Blacksmith (inspired by Heroes Charge) Variation on Heroes Charge. Ability to upgrade gear items into better gear items. A separate Blacksmith area is used instead of integrated within the character UI.
Casino (inspired by Game of War) Common and Super Casino. Random drops based on wheel spins requires separate Chip currency to spin.
Guild (inspired by Heroes Charge) Better UX version of Heroes Charge with more farming features.
VIP (inspired by Heroes Charge) 13 levels of VIP. Daily bonus, hero slots, hero quest, and many other bonuses depending on the amount of gems purchased.
Monster (inspired by Game of War and Asian MMOs) Acts almost like an additional party member during battle. Deals damage, gives bonuses and can activate some skills like healing.
Similar to Heroes Charge-type games, there are a lot of metasystems! To some degree, it’s surprising that this level of metagame complexity has been relatively well accepted by a Western audience. Traditionally, Chinese-style metasystems have been thought to be too complex and involved for Western players. However, with Idle Heroes and other games like Summoners War and Star Wars: Galaxy of Heroes, we are increasingly seeing greater acceptance of complex metagame design for Western audiences.
It’s also surprising how the game brands itself as an idle game. Many view idle gamers as typically more casual rather than hardcore in nature. On the face of it, this may seem like a potential audience mismatch between casual idle game players and a game with complex metagame systems. However, this particular combination seems to have been a very good match.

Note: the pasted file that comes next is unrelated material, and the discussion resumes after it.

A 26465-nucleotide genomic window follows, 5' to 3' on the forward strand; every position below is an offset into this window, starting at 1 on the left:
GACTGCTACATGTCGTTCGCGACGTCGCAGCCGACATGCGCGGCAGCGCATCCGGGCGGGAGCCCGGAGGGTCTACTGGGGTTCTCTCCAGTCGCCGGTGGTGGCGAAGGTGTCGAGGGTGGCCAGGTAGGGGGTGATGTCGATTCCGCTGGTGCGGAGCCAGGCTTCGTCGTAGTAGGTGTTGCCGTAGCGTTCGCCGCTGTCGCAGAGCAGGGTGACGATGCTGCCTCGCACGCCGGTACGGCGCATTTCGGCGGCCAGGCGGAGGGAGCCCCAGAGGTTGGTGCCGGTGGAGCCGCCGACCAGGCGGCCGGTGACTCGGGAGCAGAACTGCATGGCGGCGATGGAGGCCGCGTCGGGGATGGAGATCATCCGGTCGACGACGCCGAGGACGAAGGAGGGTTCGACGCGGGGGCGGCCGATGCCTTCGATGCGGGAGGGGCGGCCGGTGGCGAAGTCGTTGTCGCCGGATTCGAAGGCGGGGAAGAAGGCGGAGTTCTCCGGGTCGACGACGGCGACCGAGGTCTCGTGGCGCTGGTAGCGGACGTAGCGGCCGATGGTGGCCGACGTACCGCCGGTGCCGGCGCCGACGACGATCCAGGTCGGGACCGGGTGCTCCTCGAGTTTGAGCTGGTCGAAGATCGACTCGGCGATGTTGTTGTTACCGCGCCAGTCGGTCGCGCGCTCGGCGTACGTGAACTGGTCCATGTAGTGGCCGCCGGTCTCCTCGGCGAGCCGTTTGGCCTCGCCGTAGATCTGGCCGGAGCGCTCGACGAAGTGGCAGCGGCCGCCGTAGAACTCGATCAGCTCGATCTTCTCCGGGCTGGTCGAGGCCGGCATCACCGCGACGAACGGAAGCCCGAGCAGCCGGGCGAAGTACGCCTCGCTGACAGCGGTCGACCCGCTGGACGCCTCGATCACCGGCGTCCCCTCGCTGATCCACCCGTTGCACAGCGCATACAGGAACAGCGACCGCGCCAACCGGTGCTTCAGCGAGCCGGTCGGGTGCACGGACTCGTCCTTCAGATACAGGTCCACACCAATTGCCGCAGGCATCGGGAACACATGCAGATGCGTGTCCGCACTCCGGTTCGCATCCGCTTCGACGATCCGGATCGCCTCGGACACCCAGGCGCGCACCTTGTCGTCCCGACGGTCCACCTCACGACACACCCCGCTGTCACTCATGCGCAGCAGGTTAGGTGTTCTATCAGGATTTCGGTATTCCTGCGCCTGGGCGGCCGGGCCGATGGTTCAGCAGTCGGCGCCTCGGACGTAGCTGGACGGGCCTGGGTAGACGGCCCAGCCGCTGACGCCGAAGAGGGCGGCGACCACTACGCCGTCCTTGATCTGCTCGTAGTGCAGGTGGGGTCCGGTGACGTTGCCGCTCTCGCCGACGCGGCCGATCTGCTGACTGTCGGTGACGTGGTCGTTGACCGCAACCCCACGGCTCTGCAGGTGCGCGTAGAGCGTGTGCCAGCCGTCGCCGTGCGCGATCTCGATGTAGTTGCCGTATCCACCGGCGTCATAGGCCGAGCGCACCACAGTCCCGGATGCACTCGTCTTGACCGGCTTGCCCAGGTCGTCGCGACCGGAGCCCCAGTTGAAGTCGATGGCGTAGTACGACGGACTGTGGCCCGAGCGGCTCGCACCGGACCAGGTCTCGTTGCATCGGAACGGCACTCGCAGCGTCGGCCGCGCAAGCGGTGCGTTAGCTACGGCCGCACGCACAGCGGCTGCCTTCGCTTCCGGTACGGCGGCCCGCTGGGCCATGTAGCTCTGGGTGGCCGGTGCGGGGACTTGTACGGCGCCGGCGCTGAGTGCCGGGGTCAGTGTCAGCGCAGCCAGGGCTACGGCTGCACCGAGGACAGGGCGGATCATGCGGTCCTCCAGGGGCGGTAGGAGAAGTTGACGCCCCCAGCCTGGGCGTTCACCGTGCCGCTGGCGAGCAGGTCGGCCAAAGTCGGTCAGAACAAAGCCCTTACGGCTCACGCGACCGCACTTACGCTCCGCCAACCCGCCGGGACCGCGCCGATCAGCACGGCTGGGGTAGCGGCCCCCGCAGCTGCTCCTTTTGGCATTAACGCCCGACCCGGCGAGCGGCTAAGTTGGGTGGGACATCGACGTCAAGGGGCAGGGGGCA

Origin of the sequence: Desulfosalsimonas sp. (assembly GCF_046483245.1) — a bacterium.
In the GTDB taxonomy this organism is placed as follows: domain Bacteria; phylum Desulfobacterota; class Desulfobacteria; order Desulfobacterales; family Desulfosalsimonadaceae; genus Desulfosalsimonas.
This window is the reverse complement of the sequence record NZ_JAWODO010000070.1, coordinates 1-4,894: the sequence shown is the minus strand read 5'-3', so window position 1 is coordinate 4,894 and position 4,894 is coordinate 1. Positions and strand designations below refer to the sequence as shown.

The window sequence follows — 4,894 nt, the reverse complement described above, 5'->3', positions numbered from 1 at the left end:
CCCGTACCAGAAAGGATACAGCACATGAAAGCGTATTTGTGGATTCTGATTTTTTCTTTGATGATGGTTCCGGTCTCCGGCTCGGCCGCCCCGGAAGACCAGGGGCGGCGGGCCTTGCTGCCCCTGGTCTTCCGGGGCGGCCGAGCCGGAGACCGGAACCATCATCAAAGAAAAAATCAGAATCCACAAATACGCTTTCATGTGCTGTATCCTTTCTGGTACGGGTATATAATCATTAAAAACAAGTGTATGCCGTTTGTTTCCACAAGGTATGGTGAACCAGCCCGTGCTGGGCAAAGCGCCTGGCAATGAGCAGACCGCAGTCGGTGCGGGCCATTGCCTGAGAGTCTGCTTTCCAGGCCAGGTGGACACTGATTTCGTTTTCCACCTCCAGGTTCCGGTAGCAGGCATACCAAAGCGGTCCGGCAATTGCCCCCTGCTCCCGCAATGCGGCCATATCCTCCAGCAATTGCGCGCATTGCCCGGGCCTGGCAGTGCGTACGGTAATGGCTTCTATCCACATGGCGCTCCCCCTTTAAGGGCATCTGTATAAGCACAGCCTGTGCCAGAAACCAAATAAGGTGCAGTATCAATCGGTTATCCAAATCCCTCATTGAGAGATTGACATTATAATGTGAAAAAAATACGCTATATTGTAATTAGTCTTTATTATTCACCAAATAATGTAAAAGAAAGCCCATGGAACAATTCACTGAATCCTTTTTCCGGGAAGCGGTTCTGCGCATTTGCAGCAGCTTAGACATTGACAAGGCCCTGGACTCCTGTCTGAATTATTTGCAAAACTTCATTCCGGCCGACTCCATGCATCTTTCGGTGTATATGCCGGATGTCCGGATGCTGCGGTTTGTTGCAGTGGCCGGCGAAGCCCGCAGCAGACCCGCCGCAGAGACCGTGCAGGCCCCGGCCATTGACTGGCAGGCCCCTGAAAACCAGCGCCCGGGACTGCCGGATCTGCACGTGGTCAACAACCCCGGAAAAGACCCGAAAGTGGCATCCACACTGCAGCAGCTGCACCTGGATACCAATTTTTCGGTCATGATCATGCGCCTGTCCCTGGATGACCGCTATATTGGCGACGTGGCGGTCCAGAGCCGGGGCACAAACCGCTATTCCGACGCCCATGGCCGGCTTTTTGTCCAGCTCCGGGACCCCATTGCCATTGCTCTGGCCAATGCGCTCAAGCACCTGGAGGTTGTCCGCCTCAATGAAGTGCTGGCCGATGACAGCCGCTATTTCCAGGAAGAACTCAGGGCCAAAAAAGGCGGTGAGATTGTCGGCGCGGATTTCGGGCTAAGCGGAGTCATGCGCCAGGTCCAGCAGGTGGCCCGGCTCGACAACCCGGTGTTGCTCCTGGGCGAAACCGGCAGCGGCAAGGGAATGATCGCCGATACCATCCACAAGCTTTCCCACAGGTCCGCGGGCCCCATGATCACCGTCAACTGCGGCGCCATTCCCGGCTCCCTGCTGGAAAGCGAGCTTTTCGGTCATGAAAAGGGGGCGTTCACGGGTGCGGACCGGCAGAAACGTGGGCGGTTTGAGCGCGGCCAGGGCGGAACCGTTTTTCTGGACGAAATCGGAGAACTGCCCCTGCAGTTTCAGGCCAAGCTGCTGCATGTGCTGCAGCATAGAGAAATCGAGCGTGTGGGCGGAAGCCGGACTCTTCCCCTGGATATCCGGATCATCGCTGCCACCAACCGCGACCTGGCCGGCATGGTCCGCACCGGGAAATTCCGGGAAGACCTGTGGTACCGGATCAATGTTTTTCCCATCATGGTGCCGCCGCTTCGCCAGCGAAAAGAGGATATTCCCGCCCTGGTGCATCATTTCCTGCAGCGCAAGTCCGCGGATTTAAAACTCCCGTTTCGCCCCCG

While copying most of the base metasystems from Heroes Charge-type games, Idle Heroes does make meaningful changes and improvements to those systems. The most interesting parts of the metagame include the way Idle Heroes has designed their Character Upgrade system.
Let’s me explain that in more detail next...
Character Upgrade System:
Of all the metasystems, the game really shines when it comes to its extremely deep character upgrade system.
Character System and Upgrading:
First of all, gameplay requires 6 active playable characters each of which has a specific color type (called “Factions”). The color type system follows a typical battle triangle (rocks, scissors, paper) system as shown below: